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E1: DB: Database Query Performance (Doc ID 2540887.1)

Last updated on OCTOBER 13, 2022

Applies to:

JD Edwards EnterpriseOne Tools - Version 9.2 and later
Information in this document applies to any platform.


There have been issues when some databases prefer to utilize one specific scanning method over another. This document hopes to go over more detail on the specifics.

 When running a report or UBE, a database connection (or more) may be opened to retrieve information.


The report may be delayed on a specific query or timeout, which is usually best identified based off the debug log of the specific request. If the user is from the web, then it can often be identified through Server Manager Console to identify what Enterprise Server connection they are utilizing.

If the report continues, the database may report a deadlock as in an example the first DB connection is still locking F0911.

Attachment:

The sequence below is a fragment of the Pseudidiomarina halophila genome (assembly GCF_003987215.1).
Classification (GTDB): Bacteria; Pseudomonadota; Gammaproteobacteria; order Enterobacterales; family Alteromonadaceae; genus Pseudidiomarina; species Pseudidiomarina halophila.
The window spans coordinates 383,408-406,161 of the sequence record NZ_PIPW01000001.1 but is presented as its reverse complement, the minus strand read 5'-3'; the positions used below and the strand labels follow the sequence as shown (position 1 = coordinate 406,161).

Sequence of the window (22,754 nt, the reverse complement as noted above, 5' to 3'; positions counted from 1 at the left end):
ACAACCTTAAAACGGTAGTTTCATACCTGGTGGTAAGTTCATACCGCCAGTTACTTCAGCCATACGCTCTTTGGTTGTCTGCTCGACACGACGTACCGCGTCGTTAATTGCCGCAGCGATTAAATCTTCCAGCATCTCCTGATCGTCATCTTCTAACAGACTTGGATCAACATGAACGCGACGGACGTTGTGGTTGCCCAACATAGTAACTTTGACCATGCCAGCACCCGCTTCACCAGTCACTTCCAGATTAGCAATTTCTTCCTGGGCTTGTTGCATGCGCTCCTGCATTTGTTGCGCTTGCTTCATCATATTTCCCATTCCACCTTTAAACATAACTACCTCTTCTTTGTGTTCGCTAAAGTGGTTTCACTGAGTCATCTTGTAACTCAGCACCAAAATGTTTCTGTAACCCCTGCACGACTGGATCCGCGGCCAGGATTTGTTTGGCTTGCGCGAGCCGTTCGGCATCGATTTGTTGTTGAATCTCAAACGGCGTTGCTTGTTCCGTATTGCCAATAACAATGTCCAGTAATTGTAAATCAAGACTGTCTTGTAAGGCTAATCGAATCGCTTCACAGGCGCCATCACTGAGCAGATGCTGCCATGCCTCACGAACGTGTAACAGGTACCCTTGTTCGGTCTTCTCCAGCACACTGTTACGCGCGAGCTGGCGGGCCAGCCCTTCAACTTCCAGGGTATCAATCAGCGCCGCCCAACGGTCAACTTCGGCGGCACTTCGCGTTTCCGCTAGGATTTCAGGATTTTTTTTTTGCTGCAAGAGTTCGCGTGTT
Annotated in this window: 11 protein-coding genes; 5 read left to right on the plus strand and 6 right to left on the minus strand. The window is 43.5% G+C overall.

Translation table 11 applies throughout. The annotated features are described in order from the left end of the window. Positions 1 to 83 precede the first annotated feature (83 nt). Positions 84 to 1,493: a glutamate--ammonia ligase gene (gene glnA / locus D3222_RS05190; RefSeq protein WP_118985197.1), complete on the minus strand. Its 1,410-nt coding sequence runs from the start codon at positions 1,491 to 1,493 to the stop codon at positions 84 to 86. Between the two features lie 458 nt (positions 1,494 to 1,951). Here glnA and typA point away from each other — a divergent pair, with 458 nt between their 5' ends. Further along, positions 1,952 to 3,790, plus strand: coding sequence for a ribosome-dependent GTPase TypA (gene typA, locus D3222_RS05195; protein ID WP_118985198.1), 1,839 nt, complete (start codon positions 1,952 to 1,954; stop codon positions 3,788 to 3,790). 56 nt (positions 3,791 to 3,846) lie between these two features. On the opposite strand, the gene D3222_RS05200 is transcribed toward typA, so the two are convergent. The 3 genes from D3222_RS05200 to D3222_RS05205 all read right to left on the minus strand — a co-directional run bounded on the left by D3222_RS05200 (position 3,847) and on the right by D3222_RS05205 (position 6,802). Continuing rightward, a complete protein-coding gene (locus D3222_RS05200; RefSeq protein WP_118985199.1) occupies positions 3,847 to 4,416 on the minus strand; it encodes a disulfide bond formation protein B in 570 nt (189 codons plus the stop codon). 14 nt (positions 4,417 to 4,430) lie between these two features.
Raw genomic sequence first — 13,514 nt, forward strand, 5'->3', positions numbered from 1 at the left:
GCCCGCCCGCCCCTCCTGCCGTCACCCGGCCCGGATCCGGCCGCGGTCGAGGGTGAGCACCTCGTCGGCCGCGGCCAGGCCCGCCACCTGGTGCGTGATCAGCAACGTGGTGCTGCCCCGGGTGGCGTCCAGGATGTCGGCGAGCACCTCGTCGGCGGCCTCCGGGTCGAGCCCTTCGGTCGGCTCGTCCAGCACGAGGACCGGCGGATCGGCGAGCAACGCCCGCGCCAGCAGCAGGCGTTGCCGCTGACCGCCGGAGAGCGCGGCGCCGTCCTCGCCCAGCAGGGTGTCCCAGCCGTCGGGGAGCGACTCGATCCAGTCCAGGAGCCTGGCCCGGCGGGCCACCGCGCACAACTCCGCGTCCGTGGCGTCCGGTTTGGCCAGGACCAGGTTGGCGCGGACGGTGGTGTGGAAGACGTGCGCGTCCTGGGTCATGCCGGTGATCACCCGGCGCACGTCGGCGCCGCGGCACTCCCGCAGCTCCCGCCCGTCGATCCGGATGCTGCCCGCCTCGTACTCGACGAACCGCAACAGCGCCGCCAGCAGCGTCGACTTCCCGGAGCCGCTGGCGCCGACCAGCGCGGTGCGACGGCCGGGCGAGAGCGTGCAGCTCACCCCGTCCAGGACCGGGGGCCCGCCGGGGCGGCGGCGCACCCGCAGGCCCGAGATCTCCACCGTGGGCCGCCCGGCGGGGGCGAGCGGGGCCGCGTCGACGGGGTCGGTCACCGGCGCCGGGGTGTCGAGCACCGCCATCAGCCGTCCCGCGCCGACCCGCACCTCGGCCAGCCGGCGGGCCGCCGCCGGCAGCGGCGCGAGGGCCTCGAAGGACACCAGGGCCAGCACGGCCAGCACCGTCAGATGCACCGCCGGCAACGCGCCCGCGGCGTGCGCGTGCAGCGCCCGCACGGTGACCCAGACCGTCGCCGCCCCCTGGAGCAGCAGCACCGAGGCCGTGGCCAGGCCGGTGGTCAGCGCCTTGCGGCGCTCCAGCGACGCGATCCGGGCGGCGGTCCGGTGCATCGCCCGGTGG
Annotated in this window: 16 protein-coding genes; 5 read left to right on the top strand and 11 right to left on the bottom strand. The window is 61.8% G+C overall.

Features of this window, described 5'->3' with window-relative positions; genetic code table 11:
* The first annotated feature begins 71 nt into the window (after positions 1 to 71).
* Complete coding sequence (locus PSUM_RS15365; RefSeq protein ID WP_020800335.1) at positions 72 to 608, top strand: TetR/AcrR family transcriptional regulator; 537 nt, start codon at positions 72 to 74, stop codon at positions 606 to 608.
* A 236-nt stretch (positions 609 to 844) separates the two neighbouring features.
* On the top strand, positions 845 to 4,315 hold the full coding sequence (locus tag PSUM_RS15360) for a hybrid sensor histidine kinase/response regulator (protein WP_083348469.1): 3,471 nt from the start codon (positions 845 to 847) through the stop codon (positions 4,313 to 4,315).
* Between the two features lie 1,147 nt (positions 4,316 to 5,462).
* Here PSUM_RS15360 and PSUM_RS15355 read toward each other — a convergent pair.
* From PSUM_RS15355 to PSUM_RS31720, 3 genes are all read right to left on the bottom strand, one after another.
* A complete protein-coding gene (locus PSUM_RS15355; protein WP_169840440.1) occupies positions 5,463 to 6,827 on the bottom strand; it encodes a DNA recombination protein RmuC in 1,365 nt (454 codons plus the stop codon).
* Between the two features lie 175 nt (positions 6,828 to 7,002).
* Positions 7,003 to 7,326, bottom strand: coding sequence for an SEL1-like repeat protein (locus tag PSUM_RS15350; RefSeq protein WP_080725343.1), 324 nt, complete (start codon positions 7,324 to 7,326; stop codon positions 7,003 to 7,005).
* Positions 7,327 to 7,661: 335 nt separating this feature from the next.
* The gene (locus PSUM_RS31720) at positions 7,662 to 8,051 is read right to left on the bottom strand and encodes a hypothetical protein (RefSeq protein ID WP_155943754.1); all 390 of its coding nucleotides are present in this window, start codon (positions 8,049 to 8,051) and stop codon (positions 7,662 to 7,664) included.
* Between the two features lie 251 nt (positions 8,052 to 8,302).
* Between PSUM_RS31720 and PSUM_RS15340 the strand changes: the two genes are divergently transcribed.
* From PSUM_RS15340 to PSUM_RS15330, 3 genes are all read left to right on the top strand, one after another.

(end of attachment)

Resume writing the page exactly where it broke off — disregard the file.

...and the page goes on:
This occurs when there is a small number of records in F0911, or no index to be used. The problem occurs when table scan seeking is being utilized.

 As a product, our submission of SQL queries is interpreted by intermediaries, primarily the database driver, ODBC or JDBC depending on connection, this helps the product communicate the query to the database

So for each database we communicate with a driver is utilized based on the code it is using, primarily C and Java, depending on the connection needed.

Then the database has to respond to the driver request. It should be utilizing either historical data or estimate algorithms to access the table with it's preferred algorithm.


This may be why the database uses table seek vs index scan as the index may be fragmented over user and require maintenance or the table scan may be preferred by the database.

The database is responsible for searching within itself in the manner it is design to maintain consistency and performance, it may trigger off of other variables such as indexes or algorithm requests

Currently, there is a workaround to supply a number of dummy records in the F0911, which causes a different algorithm to be used when accessing the table. This currently forces use of an index seek algorithm.

The usage of a custom index has also prevented this, however the database administrator should be consulted before adding indexes.



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